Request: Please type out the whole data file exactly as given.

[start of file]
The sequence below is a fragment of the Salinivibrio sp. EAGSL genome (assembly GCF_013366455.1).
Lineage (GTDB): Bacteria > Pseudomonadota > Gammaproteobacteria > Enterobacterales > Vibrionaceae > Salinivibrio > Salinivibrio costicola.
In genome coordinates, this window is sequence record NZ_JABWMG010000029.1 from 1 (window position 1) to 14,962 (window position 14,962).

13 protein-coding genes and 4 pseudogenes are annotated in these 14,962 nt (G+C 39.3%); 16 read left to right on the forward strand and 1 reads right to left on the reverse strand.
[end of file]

The sequence below is a fragment of the Salinivibrio sp. EAGSL genome (assembly GCF_013366455.1).
Lineage (GTDB): Bacteria > Pseudomonadota > Gammaproteobacteria > Enterobacterales > Vibrionaceae > Salinivibrio > Salinivibrio costicola.
In genome coordinates, this window is sequence record NZ_JABWMG010000029.1 from 1 (window position 1) to 14,962 (window position 14,962).

13 protein-coding genes and 4 pseudogenes are annotated in these 14,962 nt (G+C 39.3%); 16 read left to right on the forward strand and 1 reads right to left on the reverse strand.